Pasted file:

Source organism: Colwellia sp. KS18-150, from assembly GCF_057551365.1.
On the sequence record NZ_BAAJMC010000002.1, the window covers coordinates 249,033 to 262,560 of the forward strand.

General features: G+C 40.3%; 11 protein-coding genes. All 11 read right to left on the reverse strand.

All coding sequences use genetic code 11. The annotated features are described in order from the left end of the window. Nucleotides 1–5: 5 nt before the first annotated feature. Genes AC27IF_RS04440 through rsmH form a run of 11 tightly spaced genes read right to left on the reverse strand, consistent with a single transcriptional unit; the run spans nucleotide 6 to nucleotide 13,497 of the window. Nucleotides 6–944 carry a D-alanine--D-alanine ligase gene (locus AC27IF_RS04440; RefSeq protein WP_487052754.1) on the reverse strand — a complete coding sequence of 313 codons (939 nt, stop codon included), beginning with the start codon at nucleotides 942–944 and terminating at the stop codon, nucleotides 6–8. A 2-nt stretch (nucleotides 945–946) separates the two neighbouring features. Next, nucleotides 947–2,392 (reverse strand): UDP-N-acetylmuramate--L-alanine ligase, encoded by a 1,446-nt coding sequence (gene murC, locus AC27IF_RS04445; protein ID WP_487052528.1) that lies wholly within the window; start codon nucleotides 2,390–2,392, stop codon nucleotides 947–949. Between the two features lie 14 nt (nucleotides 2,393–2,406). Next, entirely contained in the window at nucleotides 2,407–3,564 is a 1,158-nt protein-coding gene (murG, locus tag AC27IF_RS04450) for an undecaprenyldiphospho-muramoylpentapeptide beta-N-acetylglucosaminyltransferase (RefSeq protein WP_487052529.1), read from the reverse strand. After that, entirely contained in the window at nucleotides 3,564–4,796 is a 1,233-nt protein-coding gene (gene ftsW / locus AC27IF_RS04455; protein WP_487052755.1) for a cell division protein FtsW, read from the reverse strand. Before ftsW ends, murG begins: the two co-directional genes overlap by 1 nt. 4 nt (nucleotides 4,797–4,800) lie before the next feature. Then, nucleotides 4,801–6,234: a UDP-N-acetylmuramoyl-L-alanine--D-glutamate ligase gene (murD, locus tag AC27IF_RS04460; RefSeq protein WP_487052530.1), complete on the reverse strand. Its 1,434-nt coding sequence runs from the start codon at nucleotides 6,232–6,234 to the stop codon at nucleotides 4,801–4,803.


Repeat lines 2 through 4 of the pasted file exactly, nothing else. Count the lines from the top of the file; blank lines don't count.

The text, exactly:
On the sequence record NZ_BAAJMC010000002.1, the window covers coordinates 249,033 to 262,560 of the forward strand.

General features: G+C 40.3%; 11 protein-coding genes. All 11 read right to left on the reverse strand.

All coding sequences use genetic code 11. The annotated features are described in order from the left end of the window. Nucleotides 1–5: 5 nt before the first annotated feature. Genes AC27IF_RS04440 through rsmH form a run of 11 tightly spaced genes read right to left on the reverse strand, consistent with a single transcriptional unit; the run spans nucleotide 6 to nucleotide 13,497 of the window. Nucleotides 6–944 carry a D-alanine--D-alanine ligase gene (locus AC27IF_RS04440; RefSeq protein WP_487052754.1) on the reverse strand — a complete coding sequence of 313 codons (939 nt, stop codon included), beginning with the start codon at nucleotides 942–944 and terminating at the stop codon, nucleotides 6–8. A 2-nt stretch (nucleotides 945–946) separates the two neighbouring features. Next, nucleotides 947–2,392 (reverse strand): UDP-N-acetylmuramate--L-alanine ligase, encoded by a 1,446-nt coding sequence (gene murC, locus AC27IF_RS04445; protein ID WP_487052528.1) that lies wholly within the window; start codon nucleotides 2,390–2,392, stop codon nucleotides 947–949. Between the two features lie 14 nt (nucleotides 2,393–2,406). Next, entirely contained in the window at nucleotides 2,407–3,564 is a 1,158-nt protein-coding gene (murG, locus tag AC27IF_RS04450) for an undecaprenyldiphospho-muramoylpentapeptide beta-N-acetylglucosaminyltransferase (RefSeq protein WP_487052529.1), read from the reverse strand. After that, entirely contained in the window at nucleotides 3,564–4,796 is a 1,233-nt protein-coding gene (gene ftsW / locus AC27IF_RS04455; protein WP_487052755.1) for a cell division protein FtsW, read from the reverse strand. Before ftsW ends, murG begins: the two co-directional genes overlap by 1 nt. 4 nt (nucleotides 4,797–4,800) lie before the next feature. Then, nucleotides 4,801–6,234: a UDP-N-acetylmuramoyl-L-alanine--D-glutamate ligase gene (murD, locus tag AC27IF_RS04460; RefSeq protein WP_487052530.1), complete on the reverse strand. Its 1,434-nt coding sequence runs from the start codon at nucleotides 6,232–6,234 to the stop codon at nucleotides 4,801–4,803.